Inflation woes derail power goal

Communities served by Napocor are not connected to the main grid. They have relatively lower energy requirements and are not in a financial position to pay for high-priced electricity from diesel. Instead of spending the people’s money to continue to subsidize diesel purchases

Nearing the 100 percent dream target that will have all households enjoying electricity service, the country may just hit a major obstacle as a result of the global inflation contagion particularly the astronomical prices of fuel.

The state-owned National Power Corp. will reduce services to areas served by its unit Small Power Utilities Group or SPUG due to the high diesel prices.

Starting 1 February, Napocor will implement the reduction of electricity service in SPUG areas due to fuel shortages and the delay in the universal cost for missionary electrification subsidy payment, the National Electrification Administration said.

Consumer groups warned that the move to cut electricity service to remote areas is an indicator of things to come this year.

SPUG supplies electricity to remote communities as mandated by Republic Act 9136, or the Electric Power Industry Reform Act or EPIRA through small diesel power plants.

Small communities served by the diesel power plants of Napocor would have greatly benefited instead from indigenous renewable energy sources, both in receiving a steady supply of electricity and affordability of energy, according to consumer coalition Power for the People said.

“The communities served by Napocor are not connected to the main grid. They have relatively lower energy requirements and are not in a financial position to pay for high-priced electricity from diesel.

Instead of spending the people’s money to continue to subsidize diesel purchases, the DoE could have used these resources to build microgrids that would spare the residents from the worst effects of the power crisis,” P4P convenor Gerry Arances said.

NEA Administrator Antonio Mariano Almeda shares the high hopes of tapping clean energy sources for cooperatives to sustainably operate and in the long run, help them lower power costs.

The energy consumer advocate expressed concern that the same thing would soon happen to the national grid and said the problem of high fuel costs affecting the operations of power plants may likely spread to the whole grid.

“Coal and natural gas prices continue to rise. In the case of natural gas, there have already been reports that long-term supply contracts are no longer available, exactly at the time when the supply of Malampaya is drying up,” the consumer group indicated.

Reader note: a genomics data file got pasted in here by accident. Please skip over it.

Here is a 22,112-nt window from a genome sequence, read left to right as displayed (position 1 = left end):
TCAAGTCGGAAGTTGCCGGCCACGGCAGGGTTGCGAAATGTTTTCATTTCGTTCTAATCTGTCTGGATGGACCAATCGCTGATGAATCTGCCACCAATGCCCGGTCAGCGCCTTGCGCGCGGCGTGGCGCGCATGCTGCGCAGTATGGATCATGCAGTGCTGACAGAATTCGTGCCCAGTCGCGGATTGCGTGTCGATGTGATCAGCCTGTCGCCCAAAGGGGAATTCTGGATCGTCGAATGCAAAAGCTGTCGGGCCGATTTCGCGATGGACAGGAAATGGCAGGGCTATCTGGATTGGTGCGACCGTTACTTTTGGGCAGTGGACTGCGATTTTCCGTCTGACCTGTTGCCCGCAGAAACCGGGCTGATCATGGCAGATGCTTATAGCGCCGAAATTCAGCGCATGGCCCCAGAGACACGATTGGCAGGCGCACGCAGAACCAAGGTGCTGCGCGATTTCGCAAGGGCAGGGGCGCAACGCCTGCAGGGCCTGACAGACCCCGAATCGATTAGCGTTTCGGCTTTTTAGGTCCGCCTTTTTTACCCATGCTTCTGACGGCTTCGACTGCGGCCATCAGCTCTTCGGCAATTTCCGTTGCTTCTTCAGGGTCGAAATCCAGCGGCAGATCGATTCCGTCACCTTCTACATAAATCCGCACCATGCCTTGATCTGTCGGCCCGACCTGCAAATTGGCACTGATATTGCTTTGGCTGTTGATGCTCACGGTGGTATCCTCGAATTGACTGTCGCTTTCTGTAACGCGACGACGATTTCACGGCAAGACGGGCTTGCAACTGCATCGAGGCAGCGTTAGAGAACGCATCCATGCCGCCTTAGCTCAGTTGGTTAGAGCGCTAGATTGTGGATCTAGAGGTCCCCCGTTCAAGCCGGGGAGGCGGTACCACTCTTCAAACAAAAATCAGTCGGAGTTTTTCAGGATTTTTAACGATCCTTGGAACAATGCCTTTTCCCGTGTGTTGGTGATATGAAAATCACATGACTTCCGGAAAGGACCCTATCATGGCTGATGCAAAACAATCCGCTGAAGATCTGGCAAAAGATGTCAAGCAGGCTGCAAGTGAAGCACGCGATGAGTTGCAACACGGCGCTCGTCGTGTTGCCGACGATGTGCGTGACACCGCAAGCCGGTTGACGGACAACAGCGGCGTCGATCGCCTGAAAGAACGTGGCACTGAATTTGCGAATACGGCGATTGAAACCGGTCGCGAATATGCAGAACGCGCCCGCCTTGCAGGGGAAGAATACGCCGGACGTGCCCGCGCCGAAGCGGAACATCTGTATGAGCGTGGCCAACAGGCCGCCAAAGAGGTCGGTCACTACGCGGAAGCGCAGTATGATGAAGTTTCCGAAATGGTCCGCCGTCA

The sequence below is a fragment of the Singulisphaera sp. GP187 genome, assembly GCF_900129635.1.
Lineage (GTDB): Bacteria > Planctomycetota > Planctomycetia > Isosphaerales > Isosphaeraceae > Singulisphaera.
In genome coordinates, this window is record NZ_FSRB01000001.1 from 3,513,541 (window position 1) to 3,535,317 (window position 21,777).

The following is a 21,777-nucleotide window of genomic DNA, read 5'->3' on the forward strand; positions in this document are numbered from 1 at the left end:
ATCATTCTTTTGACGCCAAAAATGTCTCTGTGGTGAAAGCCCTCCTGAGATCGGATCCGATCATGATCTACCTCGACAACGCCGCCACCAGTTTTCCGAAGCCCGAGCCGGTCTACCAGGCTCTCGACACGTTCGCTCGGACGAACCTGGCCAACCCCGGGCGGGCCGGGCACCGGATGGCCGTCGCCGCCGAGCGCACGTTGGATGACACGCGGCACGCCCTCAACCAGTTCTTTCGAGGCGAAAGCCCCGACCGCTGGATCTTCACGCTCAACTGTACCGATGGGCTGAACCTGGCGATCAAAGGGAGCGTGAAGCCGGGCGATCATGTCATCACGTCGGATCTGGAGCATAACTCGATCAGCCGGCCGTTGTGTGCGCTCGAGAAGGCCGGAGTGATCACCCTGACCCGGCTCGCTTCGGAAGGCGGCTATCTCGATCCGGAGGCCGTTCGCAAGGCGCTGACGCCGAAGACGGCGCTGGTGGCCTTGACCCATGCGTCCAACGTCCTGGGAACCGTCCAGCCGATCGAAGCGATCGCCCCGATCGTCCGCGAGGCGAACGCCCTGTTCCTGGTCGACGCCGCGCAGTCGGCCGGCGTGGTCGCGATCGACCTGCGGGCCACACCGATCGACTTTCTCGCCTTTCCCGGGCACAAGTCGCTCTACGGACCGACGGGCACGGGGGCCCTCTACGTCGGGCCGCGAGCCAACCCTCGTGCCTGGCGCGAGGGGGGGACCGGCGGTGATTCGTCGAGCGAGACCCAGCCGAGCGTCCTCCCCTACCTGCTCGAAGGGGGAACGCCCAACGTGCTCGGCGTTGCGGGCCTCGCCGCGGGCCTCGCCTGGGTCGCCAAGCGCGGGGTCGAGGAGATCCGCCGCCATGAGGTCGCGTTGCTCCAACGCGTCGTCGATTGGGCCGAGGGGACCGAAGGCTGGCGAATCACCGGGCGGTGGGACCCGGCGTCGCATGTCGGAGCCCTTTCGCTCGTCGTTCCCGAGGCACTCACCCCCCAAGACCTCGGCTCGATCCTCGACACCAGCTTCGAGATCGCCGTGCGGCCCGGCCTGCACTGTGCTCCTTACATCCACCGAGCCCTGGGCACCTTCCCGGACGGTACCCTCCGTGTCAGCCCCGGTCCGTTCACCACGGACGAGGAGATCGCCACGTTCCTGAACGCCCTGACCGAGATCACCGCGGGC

“We cannot be trapped in chasing electricity with more money to be paid by consumers. Ultimately, consumers would balk and stop paying or there will be simply no fuel to burn. Let’s break out of the trap and fast-track renewable energy development,” Arances added.

The continuous increase in diesel fuel prices has exhausted its allotted funds for fuel, according to Napocor.

The Department of Energy authorized Napocor to borrow from banks to support its operations following a legal opinion from the Department of Justice.

Napocor has requested a P5-billion loan for fuel purchases but it expects to receive the funding in May at the earliest.

“At present, Napocor’s current fuel supply continues to dwindle after its fuel supplier again halted delivery. Much as it wanted to maintain current service hours, Napocor is left with no option but to reduce the operating hours of its power plants to stretch the current fuel supply until the 31st of December,” Napocor said.

New DA chief? Not yet

President Ferdinand “Bongbong” Marcos Jr. said he wanted to accomplish “all the hard things” first before he appoints an “agriculture expert” who would take over his post as head of the Department of Agriculture.

Marcos who met the media before returning home from the World Economic Forum in Davos was asked if he is considering a retired military or police general for the Department of Agriculture portfolio to instill discipline in the agency.

“One must be an expert in agriculture. Agriculture is a very complicated subject. You cannot just appoint anybody to manage the DA. They have to understand the science. They have to understand the solution, the system,” he told the Philippine media.

“Unless they’re involved in agriculture. There are people who retired and got heavily involved in agriculture. If they are knowledgeable, why not?” he asked.

Marcos said he aims to get “the old, hard things” out of the way for his coming appointee to the post.

“I will do all the hard things now. Once I have already ticked off the bucket list and accomplished everything, then I will leave. I will give it (the position) to somebody else,” he said.

Weeks after he assumed the presidency in June 2022, Marcos announced to lead the Department of Agriculture in the first few months of his administration to address the looming food crisis in the country.

Marcos saw issues in the agriculture sector as “deeply embedded”, saying it would take a President to “turn the situation around.”

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